RU hosts second annual Autism Awareness Talent Show

Darlene Leal
Reporter

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Photo of the students, former students, and staff that participated with the autism awareness talent show. Photo courtesy of Roosevelt University.

RU hit off Monday afternoon with its second year running of the Autism Awareness Talent Show, and it was a success.

The show started with a number from the University Singers. They sang a song from the hit musical “Rent.” Once the song ended it was met with applause from the audience.

People were very interactive with each act and were willing to help any student or staff member that required volunteers.

There were two specific acts that required help, one that was improv and the other a sketch. Both acts got positive reactions from the audience, roars of laughter.

There were a few interludes of education from the staff, starting with a video on YouTube called “Animated explanation of autism.” The video was a short animation explaining the importance of differences, whether its looks, gender, perspective, differences in understanding or feelings. It slowly transitions on how to briefly understand the mind of people with autism and how to be a good friend to those with autism.

There was also a Prezi presented with statistics, such as “ASD (Autism Spectrum Disorder) is estimated to affect more than two million individuals in the U.S.,” “Approximately 10-14 percent of college students are on the autism spectrum,” and “Approximately 100 individuals are diagnosed every day with autism in the U.S.” It really gave an idea of how common ASD is in not only the U.S., but in universities.

There were a few notable performances that stood against bullying or beating the stigma associated autism.

Jay Baumann, a former student, spoke about autism not defining Baumann through a spoken word poem. Prior to Baumann’s spoken word poem, Baumman spoke about their great success since graduating RU.

Jonathan Tupper was able to display his brilliance with memorization of piano music sheets as he freestyled a piece out of Romeo and Juliet. Not only that, Tupper poked fun at himself, calling himself the poster child of “autism” by comparing his childhood photo to the actual representation of autism.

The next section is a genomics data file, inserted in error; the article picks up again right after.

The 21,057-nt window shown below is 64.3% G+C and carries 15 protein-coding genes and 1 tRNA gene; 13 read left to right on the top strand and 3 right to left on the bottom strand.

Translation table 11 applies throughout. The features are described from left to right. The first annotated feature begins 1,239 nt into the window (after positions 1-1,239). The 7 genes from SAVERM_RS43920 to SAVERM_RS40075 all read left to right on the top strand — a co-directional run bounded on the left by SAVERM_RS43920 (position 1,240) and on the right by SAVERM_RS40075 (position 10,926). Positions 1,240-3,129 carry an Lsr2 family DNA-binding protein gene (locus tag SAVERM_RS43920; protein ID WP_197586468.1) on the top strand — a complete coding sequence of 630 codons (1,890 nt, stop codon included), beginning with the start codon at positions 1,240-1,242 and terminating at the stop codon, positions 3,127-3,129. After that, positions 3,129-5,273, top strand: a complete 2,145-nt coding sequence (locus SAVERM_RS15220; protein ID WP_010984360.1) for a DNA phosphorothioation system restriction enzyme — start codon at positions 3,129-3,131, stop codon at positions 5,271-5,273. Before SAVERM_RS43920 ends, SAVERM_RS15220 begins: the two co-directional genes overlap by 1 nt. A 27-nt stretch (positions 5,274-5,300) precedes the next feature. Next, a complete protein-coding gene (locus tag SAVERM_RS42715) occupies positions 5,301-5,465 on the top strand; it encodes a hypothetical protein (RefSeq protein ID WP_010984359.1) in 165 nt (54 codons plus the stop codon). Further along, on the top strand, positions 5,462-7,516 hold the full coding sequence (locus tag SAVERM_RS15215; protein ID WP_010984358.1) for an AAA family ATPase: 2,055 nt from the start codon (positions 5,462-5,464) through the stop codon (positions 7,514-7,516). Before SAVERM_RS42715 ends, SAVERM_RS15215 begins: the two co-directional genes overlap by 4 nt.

To close the show, Yolanda Flowers, psychology major, recited a poem she wrote specifically for the event about the power behind words. “The reason I wrote the poem is because people make fun of people with disabilities. I know that it can hurt. Words carry a lot of weight,” said Flowers.

Flowers continued to speak about how words can affect someone and can terribly influence someone’s life. “I know what it’s done with me, words” said Flowers.

Flowers said the show was enjoyable. “It was awesome. It was very compelling. Especially how they used the improv. I love improv. I love the arts,” Flowers said. “And just to see some people with special need get up there and do what they love it’s very empowering and uplifting” Flowers said.

Associate Director of Academic Success, Danielle Smith, said she thought the show was well received and had a great mix of talents and educational performances. Smith said she liked performing in the talent show because she found the energy of the audience to be supportive. Smith said all the performers were inspiring.

Smith confirmed it will be brought back next year. “When you have a talent show, you showcase people’s unique abilities and that’s exactly what we wanted to do, squash people’s stigmas about how people with disabilities are not capable. We will definitely bring it back next year,” said Smith.

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